- New guidelines for holding states accountable to the Individuals With Disabilities Education Act were announced Tuesday by U.S. Education Secretary Arne Duncan, along with Assistant Secretary for the Office of Special Education and Rehabilitative Services Michael Yudin.
- Perhaps the most important detail of the new framework is that states will be evaluated based on how students with disabilities perform in addition to what states do for them.
- The new requirements will see states ensure that disabled students are included in state standardized tests, work to close achievement gaps between those students and their peers, and improve their National Assessment of Education Progress scores.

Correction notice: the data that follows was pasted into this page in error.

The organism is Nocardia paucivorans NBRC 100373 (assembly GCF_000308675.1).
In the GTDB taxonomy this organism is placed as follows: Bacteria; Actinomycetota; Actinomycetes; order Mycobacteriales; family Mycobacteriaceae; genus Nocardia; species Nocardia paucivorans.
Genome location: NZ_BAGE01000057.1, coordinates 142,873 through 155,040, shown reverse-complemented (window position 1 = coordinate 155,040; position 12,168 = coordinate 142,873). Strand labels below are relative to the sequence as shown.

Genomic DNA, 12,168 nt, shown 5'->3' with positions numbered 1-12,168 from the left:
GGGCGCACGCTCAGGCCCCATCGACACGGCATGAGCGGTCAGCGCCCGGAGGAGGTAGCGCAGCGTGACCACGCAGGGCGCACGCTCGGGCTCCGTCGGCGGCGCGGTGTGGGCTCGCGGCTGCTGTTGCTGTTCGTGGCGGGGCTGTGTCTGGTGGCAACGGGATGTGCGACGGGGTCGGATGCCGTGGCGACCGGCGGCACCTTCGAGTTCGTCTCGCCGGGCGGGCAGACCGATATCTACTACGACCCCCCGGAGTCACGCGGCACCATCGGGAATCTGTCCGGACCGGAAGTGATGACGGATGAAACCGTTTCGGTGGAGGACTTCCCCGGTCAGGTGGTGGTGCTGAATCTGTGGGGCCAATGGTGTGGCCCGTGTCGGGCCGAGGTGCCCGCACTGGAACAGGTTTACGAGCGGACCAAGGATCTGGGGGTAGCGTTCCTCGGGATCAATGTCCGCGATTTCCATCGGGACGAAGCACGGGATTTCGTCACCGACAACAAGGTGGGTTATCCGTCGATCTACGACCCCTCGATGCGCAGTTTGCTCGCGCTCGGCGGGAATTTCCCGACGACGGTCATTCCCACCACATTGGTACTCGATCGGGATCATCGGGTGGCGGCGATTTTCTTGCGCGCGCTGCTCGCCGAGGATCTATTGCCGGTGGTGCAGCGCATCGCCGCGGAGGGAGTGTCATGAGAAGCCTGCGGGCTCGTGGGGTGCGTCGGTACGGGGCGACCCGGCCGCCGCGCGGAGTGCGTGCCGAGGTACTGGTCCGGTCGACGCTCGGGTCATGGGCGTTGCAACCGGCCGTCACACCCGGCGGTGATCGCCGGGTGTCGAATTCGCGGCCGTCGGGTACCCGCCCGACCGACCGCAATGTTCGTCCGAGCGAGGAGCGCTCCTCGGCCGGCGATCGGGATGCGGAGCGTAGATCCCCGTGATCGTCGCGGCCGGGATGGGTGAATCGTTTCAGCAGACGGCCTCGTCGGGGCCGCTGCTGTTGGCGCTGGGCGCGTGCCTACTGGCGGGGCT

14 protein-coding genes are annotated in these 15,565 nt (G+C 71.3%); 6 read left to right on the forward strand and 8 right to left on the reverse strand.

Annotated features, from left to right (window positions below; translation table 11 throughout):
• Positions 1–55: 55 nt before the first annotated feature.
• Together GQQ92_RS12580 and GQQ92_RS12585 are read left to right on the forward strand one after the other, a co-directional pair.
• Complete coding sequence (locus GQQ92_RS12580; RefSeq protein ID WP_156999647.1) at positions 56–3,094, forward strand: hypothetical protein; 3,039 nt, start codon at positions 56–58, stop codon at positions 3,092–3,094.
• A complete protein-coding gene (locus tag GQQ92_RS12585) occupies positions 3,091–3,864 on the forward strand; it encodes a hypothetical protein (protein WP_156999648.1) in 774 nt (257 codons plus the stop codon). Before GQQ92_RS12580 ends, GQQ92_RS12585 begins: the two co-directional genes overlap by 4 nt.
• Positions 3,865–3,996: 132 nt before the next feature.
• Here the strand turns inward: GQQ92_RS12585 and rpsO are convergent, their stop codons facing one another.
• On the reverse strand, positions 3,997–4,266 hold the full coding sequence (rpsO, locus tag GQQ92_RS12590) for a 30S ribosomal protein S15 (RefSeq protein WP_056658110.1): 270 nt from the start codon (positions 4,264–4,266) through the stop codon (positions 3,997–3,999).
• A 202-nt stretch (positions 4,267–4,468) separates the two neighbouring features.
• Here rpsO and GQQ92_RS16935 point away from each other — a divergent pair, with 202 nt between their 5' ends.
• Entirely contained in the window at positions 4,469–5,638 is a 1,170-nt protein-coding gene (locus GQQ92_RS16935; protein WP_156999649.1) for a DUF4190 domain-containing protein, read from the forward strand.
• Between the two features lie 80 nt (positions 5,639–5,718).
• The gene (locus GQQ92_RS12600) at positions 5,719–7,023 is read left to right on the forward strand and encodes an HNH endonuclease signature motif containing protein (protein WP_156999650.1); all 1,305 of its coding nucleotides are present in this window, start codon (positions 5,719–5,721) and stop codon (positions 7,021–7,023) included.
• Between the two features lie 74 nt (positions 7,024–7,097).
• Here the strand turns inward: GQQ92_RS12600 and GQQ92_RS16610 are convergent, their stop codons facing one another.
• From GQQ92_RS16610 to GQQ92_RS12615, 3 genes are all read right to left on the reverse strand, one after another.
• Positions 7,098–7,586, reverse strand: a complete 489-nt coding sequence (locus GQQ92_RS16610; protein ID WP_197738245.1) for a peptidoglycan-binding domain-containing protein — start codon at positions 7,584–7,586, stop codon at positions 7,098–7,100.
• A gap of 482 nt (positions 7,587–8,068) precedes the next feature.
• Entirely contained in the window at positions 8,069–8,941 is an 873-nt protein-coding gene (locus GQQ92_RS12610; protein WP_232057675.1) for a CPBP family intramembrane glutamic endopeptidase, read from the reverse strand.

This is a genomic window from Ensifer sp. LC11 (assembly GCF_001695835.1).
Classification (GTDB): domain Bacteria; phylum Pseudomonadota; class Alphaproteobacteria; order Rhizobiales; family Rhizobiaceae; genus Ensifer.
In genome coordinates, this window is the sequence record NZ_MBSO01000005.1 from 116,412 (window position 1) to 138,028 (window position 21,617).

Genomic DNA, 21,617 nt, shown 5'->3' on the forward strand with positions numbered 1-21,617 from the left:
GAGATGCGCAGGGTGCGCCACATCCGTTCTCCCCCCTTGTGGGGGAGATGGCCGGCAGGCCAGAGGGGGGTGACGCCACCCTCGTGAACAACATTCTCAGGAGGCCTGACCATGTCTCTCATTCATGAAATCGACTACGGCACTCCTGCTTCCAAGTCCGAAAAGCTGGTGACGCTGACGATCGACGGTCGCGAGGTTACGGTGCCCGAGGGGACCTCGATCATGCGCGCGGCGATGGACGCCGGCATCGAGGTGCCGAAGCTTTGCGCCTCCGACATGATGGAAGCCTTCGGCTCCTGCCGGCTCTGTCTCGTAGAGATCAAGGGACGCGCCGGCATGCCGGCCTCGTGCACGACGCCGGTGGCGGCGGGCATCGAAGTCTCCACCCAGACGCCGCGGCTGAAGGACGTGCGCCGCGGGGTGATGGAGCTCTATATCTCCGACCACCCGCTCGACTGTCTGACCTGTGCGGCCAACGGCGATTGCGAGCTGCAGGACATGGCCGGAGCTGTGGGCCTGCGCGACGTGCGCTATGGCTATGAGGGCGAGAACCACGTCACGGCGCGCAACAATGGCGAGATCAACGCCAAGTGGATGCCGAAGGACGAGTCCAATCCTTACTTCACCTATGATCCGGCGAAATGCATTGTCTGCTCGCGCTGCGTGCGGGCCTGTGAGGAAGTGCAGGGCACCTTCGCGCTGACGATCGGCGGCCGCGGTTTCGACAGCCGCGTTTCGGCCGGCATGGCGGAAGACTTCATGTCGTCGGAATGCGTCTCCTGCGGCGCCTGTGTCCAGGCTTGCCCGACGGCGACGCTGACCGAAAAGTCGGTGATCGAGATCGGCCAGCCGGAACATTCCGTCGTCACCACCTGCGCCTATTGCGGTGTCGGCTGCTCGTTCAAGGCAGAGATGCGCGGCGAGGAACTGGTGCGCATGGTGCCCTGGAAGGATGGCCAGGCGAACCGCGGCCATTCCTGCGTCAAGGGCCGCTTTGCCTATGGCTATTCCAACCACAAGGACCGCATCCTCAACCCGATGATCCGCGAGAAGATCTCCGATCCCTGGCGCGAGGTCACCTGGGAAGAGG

States will receive one of four ratings under the new system: meeting requirements, needing assistance, needing intervention, or needing substantial intervention. States falling short could face a number of consequences ranging from mandated technical assistance to financial penalties that include being labeled a "high-risk grant recipient" — and under these new guidelines, only 18 states are currently in compliance.